Adolf on Vladimir

What would be the musings and thoughts of Adolf Hitler if he woke up in present day Berlin, thinking he had just awaken from another night in the furherbunker in 1945?

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Timur Vermes gives this premise a shot in his novel “Look who’s back“, and a very intriguing one it is I must add. Though he still has his obviously ill and distorted world views, he also very astutely addresses the present day incompetencies, bureaucratic annoyances and inefficiencies that come with modern democratic politics in a way only an outsider with dictatorial urges can do. This leads to hilarious observations, such as this little gem here:

Him on a politician’s obligations to engage in sports of any kind:

“[…] And as for appearing in swimming trunks – well, that is the most preposterous thing imaginable. You couldn’t dissuade Mussolini from doing it. And more recently that suspect Russian leader has been doing it too. An interesting fellow, no question, but as far as I am concerned it is a foregone conclusion: the moment a politician removes his shirt, his policies are dead in the water. All he will say is, “Look, my dear fellow countrymen, I have made the most extraordinary discovery: my policies look better without a shirt on.” What sort of nonsensical proposition is that?”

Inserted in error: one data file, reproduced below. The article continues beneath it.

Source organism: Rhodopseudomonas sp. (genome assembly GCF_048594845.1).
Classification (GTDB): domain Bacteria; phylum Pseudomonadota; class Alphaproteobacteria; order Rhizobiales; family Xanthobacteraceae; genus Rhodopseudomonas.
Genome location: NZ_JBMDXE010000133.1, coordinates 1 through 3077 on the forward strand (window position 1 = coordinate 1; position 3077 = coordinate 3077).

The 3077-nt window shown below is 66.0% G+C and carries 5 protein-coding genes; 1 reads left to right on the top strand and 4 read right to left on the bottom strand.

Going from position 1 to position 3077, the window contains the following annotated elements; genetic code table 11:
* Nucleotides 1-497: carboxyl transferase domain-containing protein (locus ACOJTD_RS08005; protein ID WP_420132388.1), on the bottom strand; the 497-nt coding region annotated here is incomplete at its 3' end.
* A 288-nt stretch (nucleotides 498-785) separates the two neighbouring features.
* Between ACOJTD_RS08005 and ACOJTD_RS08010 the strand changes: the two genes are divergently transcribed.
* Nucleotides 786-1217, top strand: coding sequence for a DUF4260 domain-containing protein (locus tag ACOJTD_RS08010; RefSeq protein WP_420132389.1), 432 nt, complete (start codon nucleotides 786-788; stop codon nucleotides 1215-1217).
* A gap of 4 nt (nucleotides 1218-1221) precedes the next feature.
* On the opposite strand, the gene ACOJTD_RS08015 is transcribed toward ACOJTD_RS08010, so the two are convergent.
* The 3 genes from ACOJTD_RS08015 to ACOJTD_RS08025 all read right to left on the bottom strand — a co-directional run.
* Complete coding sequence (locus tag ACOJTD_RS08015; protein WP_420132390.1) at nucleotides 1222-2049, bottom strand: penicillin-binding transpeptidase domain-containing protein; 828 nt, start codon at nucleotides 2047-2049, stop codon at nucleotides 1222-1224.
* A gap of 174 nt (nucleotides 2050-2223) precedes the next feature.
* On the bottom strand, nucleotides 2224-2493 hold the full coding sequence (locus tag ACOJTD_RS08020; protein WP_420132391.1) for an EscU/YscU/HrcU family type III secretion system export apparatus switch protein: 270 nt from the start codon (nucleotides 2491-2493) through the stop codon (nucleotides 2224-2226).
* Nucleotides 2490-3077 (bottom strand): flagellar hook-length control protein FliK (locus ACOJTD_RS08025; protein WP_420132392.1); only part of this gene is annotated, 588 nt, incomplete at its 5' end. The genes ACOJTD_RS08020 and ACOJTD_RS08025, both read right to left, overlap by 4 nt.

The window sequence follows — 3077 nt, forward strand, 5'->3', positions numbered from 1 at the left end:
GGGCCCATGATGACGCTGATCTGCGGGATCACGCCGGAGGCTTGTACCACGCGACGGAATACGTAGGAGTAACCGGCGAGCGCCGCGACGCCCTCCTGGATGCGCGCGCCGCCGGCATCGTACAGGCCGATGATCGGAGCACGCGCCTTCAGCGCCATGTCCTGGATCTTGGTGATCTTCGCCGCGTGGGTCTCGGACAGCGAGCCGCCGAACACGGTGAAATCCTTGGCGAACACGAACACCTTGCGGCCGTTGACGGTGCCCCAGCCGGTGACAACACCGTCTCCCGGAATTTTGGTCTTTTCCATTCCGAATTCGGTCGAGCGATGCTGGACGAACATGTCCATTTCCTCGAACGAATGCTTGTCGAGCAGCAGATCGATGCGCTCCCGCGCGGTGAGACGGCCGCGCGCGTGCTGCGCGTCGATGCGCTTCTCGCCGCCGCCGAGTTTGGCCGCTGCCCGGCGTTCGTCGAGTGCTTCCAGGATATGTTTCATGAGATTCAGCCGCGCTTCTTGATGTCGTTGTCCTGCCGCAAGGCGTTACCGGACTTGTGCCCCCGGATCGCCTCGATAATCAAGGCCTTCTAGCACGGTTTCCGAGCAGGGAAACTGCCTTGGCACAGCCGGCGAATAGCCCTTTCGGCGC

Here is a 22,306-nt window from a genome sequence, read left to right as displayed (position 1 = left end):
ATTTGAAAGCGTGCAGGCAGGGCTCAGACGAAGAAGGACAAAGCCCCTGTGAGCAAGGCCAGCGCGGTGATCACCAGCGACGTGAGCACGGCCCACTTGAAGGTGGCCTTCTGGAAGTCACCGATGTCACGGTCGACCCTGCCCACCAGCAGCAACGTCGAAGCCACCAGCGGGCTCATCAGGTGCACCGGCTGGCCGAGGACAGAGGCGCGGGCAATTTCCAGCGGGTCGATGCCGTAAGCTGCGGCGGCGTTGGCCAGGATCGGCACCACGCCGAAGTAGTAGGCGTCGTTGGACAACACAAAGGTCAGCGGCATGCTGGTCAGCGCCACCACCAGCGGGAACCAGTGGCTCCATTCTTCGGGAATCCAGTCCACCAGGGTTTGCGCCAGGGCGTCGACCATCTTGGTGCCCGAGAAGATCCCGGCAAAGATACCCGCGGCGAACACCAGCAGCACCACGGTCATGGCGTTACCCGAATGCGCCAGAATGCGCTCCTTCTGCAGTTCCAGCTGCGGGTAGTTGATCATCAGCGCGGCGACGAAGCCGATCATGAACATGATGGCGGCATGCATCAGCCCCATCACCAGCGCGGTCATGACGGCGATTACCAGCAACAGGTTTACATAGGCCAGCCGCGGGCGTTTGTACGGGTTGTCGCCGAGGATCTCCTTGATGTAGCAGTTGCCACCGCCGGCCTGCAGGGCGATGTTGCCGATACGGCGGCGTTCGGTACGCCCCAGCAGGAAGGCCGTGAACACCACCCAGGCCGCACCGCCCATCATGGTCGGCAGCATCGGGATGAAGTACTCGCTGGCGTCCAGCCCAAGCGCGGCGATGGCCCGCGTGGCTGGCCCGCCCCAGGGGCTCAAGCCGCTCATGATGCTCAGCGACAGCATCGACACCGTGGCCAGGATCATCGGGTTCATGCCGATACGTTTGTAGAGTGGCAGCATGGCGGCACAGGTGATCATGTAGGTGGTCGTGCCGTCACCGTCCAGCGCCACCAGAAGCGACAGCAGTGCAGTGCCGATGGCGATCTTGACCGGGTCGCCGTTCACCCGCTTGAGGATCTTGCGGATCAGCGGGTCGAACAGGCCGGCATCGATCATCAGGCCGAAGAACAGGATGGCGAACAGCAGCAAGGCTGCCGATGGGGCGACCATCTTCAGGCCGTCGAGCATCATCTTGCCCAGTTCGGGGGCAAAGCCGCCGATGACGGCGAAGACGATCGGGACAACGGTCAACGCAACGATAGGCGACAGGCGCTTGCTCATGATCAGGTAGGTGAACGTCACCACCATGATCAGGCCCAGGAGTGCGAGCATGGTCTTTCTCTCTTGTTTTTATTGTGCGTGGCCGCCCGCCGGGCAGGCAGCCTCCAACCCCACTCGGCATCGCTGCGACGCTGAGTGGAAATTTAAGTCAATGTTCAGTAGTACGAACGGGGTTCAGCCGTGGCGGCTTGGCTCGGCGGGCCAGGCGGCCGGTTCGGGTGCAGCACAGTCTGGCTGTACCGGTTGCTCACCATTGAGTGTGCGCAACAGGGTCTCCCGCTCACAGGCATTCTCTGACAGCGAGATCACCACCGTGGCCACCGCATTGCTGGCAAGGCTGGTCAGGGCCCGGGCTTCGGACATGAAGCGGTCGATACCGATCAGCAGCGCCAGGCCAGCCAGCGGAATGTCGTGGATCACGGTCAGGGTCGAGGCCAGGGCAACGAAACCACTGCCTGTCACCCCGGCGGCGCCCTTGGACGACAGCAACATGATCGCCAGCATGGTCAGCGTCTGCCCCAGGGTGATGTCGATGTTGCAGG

and so he continues his musings:

“I have even read that a German war minister was lately photographed with a wench in a swimming pool. While his troops were in the field, or at least preparing for deployment. Had I been in charge, this would have been the gentleman’s last day in office. I wouldn’t have bothered with a letter of resignation – you lay a pistol on his desk, a bullet in the chamber, you leave the room, and if the blackguard has an ounce of decency he knows what he has to do. And if not, the following morning the bullet’s in his brain, and he’s face down in the pool. Then everyone else in the ministry knows what to expect if you stab your troops in the back while wearing swimming trunks. No, bathing larks were out of the question as far as I was concerned.”

All in all a witty and entertaining novel, I am not surprised the book made it onto the movie screens.

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